Odette is a witch, the sole survivor of an earlier raid by the witchfinders. Shunned by her village, she lives a solitary life in her small house in the forest. As Odette says, “No witch has ever been permitted a peaceful life.” The witchfinders are returning and it’s Odette they’re after.
Kiste’s prose is breathtaking and her storytelling skill is something to behold. I have no doubt this novel will be on the final ballot for the Bram Stoker Award this year.
Betty: A novel by Tiffany McDaniel
This is not a book I would typically pick up and read, but McDaniel’s first novel, The Summer That Melted Everything, was so mesmerizing and brilliant that I wanted to give Betty a try. I was not disappointed.
Betty Carpenter is one of eight children born to a white mother and a Cherokee father in 1950s Ohio. The story is absolutely heartbreaking at times, as Betty struggles through family drama and the harsh rejection of her peers because of her dark skin. There is a bit of mystery woven through the story, but it is Betty’s resilience and heart that carries the tale. Also, one of the best opening lines in recent memory: "A girl comes of age against the knife."
The Southern Book Club's Guide to Slaying Vampires: A Novel by Grady Hendrix
If there’s anyone that can put a new spin on an old trope, it’s Grady Hendrix. A blurb on the Amazon page calls it “Steel Magnolias meets Dracula” and I couldn’t think of a more apt comparison. Set in a small Southern town in the nineties, this one is a slow burn with a wild conclusion.
Patricia Campbell is struggling with every aspect of her life. Except her book club. It’s the one place – among her close friends – where she feels safe, feels like somebody. When she is attacked after book club one night, the nephew of her attacker shows up and befriends Patricia. Slowly, she realizes he isn’t what he seems…he’s much more.
This is another of my 2020 reads that has definite Stoker possibilities.
Wonderland by Zoje Stage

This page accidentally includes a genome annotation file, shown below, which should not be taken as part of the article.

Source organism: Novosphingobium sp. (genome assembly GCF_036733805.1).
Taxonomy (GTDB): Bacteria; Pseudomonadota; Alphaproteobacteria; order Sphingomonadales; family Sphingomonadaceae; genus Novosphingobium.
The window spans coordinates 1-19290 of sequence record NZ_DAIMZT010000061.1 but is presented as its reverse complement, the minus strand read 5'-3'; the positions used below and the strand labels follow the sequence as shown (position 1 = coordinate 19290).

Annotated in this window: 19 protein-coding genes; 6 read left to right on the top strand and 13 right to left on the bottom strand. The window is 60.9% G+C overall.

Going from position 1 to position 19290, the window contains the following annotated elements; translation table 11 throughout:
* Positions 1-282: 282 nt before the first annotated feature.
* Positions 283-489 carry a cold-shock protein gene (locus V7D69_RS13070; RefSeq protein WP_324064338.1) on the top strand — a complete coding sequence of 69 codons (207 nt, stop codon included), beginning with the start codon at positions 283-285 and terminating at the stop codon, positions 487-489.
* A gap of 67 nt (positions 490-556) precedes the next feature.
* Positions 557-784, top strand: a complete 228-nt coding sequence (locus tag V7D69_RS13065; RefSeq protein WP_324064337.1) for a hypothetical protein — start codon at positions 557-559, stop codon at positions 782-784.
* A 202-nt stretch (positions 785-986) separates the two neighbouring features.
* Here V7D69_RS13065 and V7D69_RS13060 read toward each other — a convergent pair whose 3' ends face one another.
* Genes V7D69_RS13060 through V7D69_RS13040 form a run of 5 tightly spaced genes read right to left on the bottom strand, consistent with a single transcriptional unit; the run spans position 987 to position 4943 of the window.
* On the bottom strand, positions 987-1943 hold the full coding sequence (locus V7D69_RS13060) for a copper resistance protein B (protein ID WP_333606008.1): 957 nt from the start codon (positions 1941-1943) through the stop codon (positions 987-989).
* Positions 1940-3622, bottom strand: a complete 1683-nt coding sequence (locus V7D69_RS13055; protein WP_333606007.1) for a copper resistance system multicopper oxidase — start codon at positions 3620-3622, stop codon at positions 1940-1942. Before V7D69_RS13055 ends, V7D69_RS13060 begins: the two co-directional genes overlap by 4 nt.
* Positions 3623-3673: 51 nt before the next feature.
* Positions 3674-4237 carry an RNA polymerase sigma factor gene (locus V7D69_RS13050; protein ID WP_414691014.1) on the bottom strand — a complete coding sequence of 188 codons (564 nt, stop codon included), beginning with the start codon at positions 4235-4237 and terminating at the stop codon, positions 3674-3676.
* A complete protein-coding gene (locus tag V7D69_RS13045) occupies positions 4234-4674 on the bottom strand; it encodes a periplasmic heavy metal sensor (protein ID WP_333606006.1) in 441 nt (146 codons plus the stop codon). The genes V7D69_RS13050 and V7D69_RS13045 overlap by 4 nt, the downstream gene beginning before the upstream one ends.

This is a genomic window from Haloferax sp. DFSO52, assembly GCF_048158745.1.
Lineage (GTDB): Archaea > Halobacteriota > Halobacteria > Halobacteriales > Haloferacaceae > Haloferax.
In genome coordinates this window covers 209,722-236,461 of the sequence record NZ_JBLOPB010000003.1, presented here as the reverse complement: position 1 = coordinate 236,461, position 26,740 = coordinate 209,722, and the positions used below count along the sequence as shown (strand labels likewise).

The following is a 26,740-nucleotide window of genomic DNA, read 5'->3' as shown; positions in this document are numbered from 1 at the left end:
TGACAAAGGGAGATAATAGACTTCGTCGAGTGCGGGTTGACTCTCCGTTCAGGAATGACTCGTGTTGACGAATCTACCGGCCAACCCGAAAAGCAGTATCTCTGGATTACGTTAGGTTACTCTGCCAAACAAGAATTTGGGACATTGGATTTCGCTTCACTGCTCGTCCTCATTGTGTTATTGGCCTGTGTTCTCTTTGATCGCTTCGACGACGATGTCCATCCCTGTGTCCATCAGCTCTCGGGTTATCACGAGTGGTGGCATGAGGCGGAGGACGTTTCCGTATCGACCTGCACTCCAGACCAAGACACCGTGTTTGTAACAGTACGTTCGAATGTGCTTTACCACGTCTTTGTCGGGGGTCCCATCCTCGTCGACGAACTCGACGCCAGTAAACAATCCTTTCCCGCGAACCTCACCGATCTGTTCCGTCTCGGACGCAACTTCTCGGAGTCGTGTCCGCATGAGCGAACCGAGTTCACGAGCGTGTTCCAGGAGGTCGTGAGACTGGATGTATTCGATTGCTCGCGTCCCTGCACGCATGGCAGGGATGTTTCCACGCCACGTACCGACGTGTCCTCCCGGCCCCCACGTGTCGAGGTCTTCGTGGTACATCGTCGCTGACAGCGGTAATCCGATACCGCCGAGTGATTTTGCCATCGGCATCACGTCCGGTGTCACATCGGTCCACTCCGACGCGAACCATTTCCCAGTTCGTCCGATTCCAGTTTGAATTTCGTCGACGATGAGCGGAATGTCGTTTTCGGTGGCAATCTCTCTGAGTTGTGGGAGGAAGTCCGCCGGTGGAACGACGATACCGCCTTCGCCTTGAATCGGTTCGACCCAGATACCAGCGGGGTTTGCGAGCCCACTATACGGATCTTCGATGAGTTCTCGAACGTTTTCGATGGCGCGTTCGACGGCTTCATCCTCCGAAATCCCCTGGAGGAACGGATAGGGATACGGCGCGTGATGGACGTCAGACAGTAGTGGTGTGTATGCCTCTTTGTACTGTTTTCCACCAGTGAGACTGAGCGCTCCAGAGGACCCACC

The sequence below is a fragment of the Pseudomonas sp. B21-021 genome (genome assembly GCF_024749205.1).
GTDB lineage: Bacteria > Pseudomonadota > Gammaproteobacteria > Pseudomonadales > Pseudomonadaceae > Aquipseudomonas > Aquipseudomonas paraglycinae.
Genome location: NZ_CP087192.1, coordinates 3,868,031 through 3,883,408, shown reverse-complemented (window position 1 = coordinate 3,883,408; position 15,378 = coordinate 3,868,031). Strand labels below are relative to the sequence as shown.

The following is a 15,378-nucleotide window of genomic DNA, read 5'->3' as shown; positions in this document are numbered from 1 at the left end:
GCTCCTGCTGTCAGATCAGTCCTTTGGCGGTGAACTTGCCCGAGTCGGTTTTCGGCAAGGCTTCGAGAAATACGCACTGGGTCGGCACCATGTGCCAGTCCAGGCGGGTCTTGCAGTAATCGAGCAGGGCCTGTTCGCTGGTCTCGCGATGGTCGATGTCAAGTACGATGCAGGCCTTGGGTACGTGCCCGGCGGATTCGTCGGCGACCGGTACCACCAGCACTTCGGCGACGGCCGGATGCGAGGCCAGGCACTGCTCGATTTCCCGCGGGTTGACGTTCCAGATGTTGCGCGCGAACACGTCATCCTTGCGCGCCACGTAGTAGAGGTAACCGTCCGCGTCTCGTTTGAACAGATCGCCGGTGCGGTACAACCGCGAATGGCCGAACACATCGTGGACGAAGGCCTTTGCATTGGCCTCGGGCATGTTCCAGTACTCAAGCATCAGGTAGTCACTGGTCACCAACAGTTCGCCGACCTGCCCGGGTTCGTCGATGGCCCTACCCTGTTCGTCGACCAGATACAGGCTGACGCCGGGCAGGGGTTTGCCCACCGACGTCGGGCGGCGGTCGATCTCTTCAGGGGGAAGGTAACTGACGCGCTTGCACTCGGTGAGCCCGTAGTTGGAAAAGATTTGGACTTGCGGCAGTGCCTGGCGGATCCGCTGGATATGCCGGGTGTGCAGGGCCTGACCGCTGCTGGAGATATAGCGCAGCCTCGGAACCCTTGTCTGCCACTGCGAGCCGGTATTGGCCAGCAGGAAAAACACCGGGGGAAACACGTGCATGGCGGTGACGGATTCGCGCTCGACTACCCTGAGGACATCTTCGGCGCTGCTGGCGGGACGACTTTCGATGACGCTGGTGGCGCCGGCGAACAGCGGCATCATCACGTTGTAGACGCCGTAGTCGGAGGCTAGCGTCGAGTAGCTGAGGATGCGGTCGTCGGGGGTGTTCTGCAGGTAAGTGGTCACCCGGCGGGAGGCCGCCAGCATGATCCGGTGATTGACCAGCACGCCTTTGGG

Zoje Stage’s debut novel, Baby Teeth, was as unsettling a book as I’ve read in a while. I’m glad I didn’t read it when my kids were little. In her follow-up, Wonderland, Stage again focuses on a family. In this story, the reader is drawn into the isolated world of the Bennett family as they relocate to a farmhouse in the Adirondack mountains.
Before long, the Bennetts (and the reader) figure out there’s something not quite right about the woods surrounding the house. As winter closes in, Orla Bennett realizes she may be the only one that can save her family from whatever force lives on the Bennett land.
Stage does an amazing job of creating a claustrophobic experience where the force of nature may be the enemy. Orla Bennett is a believable protagonist given her desperate situation. My one criticism of Baby Teeth was I though the ending unsatisfying. That is not the case in Wonderland.
If It Bleeds by Stephen King
This was King’s fourth four-novella collection (Different Seasons, 1982, Four Past Midnight, 1990, Full Dark, No Stars, 2010) and it is definitely a format that has worked for him.
For me, the weakest of the bunch was “Rat.” Not that it was a bad story, it was just too-familiar ground for King to revisit. A writer goes up to his cabin in a remote part of Maine to finish his novel. Bad things ensue. It’s well written and interesting, just nothing new.
“Mr. Harrigan’s Phone” is another example of King using technology to his advantage in a horror story. In this case, it’s an iPhone that is buried with its owner. Then, the man’s young friend, Craig, begins to receive texts from the phone. Very creepy in parts after a “slow burn” start.
“If It Bleeds” is an installment in the universe King created in the Mr. Mercedestrilogy. It’s a follow-up to the Outsider and pits Holly Gibney against another type of “outsider” being. It adds new depth to the Gibney character and is intense from start to finish.
My favorite story in the collection, and sure to be on the final ballot for the Long Fiction category at the Stoker Awards, is “The Life of Chuck.” This story is simply one of the most creative and unique things King has ever written, and there’s a scene that is probably the most beautiful thing he’s ever written. It’s hard to describe this one without spoilers, so just go read it.